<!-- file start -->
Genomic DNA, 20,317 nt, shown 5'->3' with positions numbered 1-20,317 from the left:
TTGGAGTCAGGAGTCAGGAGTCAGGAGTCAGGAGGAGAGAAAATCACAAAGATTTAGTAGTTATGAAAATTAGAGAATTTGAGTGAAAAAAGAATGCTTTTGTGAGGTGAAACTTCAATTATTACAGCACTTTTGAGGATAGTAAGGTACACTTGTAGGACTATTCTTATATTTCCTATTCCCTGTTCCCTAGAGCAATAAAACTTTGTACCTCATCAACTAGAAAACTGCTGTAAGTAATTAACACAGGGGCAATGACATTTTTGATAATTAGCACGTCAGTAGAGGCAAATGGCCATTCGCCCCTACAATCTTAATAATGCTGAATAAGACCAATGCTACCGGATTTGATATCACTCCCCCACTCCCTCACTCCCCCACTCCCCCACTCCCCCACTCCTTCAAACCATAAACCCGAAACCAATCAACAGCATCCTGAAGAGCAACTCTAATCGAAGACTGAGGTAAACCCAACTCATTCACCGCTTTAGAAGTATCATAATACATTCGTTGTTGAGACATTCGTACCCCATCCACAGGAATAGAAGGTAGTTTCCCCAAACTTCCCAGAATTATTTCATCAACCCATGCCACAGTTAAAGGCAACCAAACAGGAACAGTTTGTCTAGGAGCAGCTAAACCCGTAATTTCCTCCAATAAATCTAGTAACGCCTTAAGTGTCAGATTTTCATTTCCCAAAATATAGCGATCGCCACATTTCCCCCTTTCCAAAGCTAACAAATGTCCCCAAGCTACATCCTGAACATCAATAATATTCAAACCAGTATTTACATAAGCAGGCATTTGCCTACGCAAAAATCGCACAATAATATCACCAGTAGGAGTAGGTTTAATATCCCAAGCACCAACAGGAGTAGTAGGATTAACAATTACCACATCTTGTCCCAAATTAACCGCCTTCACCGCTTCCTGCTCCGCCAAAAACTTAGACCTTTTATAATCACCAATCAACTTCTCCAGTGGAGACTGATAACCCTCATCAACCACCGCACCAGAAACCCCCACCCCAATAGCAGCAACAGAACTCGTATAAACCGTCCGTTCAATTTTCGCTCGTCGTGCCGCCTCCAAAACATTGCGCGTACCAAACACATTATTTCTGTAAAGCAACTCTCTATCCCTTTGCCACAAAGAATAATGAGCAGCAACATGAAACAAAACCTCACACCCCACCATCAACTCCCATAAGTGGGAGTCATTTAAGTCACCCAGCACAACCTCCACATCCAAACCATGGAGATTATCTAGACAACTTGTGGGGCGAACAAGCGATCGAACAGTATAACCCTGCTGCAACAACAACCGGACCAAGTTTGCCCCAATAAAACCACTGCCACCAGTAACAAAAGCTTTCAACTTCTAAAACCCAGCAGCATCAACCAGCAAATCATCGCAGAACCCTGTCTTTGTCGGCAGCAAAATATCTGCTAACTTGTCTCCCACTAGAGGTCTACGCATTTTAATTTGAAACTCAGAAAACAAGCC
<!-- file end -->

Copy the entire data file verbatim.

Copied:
Genomic DNA, 20,317 nt, shown 5'->3' with positions numbered 1-20,317 from the left:
TTGGAGTCAGGAGTCAGGAGTCAGGAGTCAGGAGGAGAGAAAATCACAAAGATTTAGTAGTTATGAAAATTAGAGAATTTGAGTGAAAAAAGAATGCTTTTGTGAGGTGAAACTTCAATTATTACAGCACTTTTGAGGATAGTAAGGTACACTTGTAGGACTATTCTTATATTTCCTATTCCCTGTTCCCTAGAGCAATAAAACTTTGTACCTCATCAACTAGAAAACTGCTGTAAGTAATTAACACAGGGGCAATGACATTTTTGATAATTAGCACGTCAGTAGAGGCAAATGGCCATTCGCCCCTACAATCTTAATAATGCTGAATAAGACCAATGCTACCGGATTTGATATCACTCCCCCACTCCCTCACTCCCCCACTCCCCCACTCCCCCACTCCTTCAAACCATAAACCCGAAACCAATCAACAGCATCCTGAAGAGCAACTCTAATCGAAGACTGAGGTAAACCCAACTCATTCACCGCTTTAGAAGTATCATAATACATTCGTTGTTGAGACATTCGTACCCCATCCACAGGAATAGAAGGTAGTTTCCCCAAACTTCCCAGAATTATTTCATCAACCCATGCCACAGTTAAAGGCAACCAAACAGGAACAGTTTGTCTAGGAGCAGCTAAACCCGTAATTTCCTCCAATAAATCTAGTAACGCCTTAAGTGTCAGATTTTCATTTCCCAAAATATAGCGATCGCCACATTTCCCCCTTTCCAAAGCTAACAAATGTCCCCAAGCTACATCCTGAACATCAATAATATTCAAACCAGTATTTACATAAGCAGGCATTTGCCTACGCAAAAATCGCACAATAATATCACCAGTAGGAGTAGGTTTAATATCCCAAGCACCAACAGGAGTAGTAGGATTAACAATTACCACATCTTGTCCCAAATTAACCGCCTTCACCGCTTCCTGCTCCGCCAAAAACTTAGACCTTTTATAATCACCAATCAACTTCTCCAGTGGAGACTGATAACCCTCATCAACCACCGCACCAGAAACCCCCACCCCAATAGCAGCAACAGAACTCGTATAAACCGTCCGTTCAATTTTCGCTCGTCGTGCCGCCTCCAAAACATTGCGCGTACCAAACACATTATTTCTGTAAAGCAACTCTCTATCCCTTTGCCACAAAGAATAATGAGCAGCAACATGAAACAAAACCTCACACCCCACCATCAACTCCCATAAGTGGGAGTCATTTAAGTCACCCAGCACAACCTCCACATCCAAACCATGGAGATTATCTAGACAACTTGTGGGGCGAACAAGCGATCGAACAGTATAACCCTGCTGCAACAACAACCGGACCAAGTTTGCCCCAATAAAACCACTGCCACCAGTAACAAAAGCTTTCAACTTCTAAAACCCAGCAGCATCAACCAGCAAATCATCGCAGAACCCTGTCTTTGTCGGCAGCAAAATATCTGCTAACTTGTCTCCCACTAGAGGTCTACGCATTTTAATTTGAAACTCAGAAAACAAGCC